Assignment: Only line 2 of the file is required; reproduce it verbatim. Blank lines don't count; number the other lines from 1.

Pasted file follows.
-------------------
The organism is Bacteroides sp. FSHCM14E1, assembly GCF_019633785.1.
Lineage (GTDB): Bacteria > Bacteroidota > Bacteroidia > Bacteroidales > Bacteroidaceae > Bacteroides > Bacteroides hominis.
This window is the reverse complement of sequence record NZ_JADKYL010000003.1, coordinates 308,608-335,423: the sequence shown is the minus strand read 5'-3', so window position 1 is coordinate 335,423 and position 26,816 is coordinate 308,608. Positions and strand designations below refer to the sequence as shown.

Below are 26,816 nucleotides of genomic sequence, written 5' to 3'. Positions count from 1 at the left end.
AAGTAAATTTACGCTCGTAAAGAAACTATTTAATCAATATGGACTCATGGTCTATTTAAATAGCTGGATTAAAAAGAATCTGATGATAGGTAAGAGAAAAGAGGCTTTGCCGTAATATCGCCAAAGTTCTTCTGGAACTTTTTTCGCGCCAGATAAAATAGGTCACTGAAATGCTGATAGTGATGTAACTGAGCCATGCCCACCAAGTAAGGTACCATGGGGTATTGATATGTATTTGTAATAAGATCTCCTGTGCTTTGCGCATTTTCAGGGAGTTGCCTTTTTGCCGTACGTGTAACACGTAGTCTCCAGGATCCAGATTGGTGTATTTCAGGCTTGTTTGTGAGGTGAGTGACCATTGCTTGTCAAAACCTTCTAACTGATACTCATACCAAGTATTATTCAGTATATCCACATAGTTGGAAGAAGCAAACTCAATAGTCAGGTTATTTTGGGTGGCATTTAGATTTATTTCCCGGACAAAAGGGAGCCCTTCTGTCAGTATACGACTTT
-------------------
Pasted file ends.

Lineage (GTDB): Bacteria > Bacteroidota > Bacteroidia > Bacteroidales > Bacteroidaceae > Bacteroides > Bacteroides hominis.